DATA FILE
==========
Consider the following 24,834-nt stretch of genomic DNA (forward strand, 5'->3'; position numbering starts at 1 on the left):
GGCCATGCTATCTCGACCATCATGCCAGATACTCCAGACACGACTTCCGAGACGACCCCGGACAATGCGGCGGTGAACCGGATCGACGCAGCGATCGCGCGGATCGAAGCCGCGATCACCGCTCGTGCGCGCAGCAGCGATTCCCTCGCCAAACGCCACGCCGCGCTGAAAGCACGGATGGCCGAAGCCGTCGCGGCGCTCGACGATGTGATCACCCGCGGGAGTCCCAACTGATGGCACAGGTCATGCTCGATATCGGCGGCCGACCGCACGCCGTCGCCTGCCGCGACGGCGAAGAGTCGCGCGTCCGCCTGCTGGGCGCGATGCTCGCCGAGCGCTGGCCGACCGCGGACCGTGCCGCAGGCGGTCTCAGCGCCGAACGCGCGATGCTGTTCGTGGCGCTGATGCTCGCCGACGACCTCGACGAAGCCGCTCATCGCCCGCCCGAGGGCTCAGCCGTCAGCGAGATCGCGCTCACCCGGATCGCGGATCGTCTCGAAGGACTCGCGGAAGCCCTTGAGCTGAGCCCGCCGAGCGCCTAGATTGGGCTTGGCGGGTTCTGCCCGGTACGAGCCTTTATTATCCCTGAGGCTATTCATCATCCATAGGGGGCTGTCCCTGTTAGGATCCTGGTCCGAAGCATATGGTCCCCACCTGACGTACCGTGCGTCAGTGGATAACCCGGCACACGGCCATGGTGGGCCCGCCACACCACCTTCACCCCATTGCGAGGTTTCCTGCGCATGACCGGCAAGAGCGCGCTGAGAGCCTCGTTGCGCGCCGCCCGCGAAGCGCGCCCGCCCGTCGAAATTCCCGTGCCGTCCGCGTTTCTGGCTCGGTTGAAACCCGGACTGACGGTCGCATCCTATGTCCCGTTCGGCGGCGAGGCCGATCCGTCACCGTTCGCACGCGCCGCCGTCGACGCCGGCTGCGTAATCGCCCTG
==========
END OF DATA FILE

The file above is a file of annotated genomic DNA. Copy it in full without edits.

Consider the following 24,834-nt stretch of genomic DNA (forward strand, 5'->3'; position numbering starts at 1 on the left):
GGCCATGCTATCTCGACCATCATGCCAGATACTCCAGACACGACTTCCGAGACGACCCCGGACAATGCGGCGGTGAACCGGATCGACGCAGCGATCGCGCGGATCGAAGCCGCGATCACCGCTCGTGCGCGCAGCAGCGATTCCCTCGCCAAACGCCACGCCGCGCTGAAAGCACGGATGGCCGAAGCCGTCGCGGCGCTCGACGATGTGATCACCCGCGGGAGTCCCAACTGATGGCACAGGTCATGCTCGATATCGGCGGCCGACCGCACGCCGTCGCCTGCCGCGACGGCGAAGAGTCGCGCGTCCGCCTGCTGGGCGCGATGCTCGCCGAGCGCTGGCCGACCGCGGACCGTGCCGCAGGCGGTCTCAGCGCCGAACGCGCGATGCTGTTCGTGGCGCTGATGCTCGCCGACGACCTCGACGAAGCCGCTCATCGCCCGCCCGAGGGCTCAGCCGTCAGCGAGATCGCGCTCACCCGGATCGCGGATCGTCTCGAAGGACTCGCGGAAGCCCTTGAGCTGAGCCCGCCGAGCGCCTAGATTGGGCTTGGCGGGTTCTGCCCGGTACGAGCCTTTATTATCCCTGAGGCTATTCATCATCCATAGGGGGCTGTCCCTGTTAGGATCCTGGTCCGAAGCATATGGTCCCCACCTGACGTACCGTGCGTCAGTGGATAACCCGGCACACGGCCATGGTGGGCCCGCCACACCACCTTCACCCCATTGCGAGGTTTCCTGCGCATGACCGGCAAGAGCGCGCTGAGAGCCTCGTTGCGCGCCGCCCGCGAAGCGCGCCCGCCCGTCGAAATTCCCGTGCCGTCCGCGTTTCTGGCTCGGTTGAAACCCGGACTGACGGTCGCATCCTATGTCCCGTTCGGCGGCGAGGCCGATCCGTCACCGTTCGCACGCGCCGCCGTCGACGCCGGCTGCGTAATCGCCCTG